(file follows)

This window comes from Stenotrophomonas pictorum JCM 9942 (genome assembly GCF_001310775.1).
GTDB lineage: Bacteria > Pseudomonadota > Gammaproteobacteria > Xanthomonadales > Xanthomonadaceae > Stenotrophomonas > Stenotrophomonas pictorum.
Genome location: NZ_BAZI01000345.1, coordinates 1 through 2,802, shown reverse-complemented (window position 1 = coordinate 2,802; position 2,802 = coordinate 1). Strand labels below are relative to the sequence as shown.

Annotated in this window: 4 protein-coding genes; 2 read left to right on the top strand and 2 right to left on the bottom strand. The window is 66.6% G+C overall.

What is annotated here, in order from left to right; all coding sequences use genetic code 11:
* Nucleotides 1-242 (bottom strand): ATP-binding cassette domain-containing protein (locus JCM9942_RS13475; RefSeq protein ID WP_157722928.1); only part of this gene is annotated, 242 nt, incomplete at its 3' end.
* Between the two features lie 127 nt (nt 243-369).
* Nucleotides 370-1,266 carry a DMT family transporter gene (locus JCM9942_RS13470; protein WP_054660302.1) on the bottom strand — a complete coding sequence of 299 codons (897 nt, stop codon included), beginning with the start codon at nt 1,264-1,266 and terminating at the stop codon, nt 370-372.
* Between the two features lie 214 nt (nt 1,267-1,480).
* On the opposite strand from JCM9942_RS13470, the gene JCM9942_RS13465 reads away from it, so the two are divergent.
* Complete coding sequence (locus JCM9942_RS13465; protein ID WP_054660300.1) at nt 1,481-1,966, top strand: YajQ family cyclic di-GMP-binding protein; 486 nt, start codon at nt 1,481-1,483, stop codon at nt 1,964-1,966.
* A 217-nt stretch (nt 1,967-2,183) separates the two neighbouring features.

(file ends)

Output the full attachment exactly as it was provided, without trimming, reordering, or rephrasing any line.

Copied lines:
This window comes from Stenotrophomonas pictorum JCM 9942 (genome assembly GCF_001310775.1).
GTDB lineage: Bacteria > Pseudomonadota > Gammaproteobacteria > Xanthomonadales > Xanthomonadaceae > Stenotrophomonas > Stenotrophomonas pictorum.
Genome location: NZ_BAZI01000345.1, coordinates 1 through 2,802, shown reverse-complemented (window position 1 = coordinate 2,802; position 2,802 = coordinate 1). Strand labels below are relative to the sequence as shown.

Annotated in this window: 4 protein-coding genes; 2 read left to right on the top strand and 2 right to left on the bottom strand. The window is 66.6% G+C overall.

What is annotated here, in order from left to right; all coding sequences use genetic code 11:
* Nucleotides 1-242 (bottom strand): ATP-binding cassette domain-containing protein (locus JCM9942_RS13475; RefSeq protein ID WP_157722928.1); only part of this gene is annotated, 242 nt, incomplete at its 3' end.
* Between the two features lie 127 nt (nt 243-369).
* Nucleotides 370-1,266 carry a DMT family transporter gene (locus JCM9942_RS13470; protein WP_054660302.1) on the bottom strand — a complete coding sequence of 299 codons (897 nt, stop codon included), beginning with the start codon at nt 1,264-1,266 and terminating at the stop codon, nt 370-372.
* Between the two features lie 214 nt (nt 1,267-1,480).
* On the opposite strand from JCM9942_RS13470, the gene JCM9942_RS13465 reads away from it, so the two are divergent.
* Complete coding sequence (locus JCM9942_RS13465; protein ID WP_054660300.1) at nt 1,481-1,966, top strand: YajQ family cyclic di-GMP-binding protein; 486 nt, start codon at nt 1,481-1,483, stop codon at nt 1,964-1,966.
* A 217-nt stretch (nt 1,967-2,183) separates the two neighbouring features.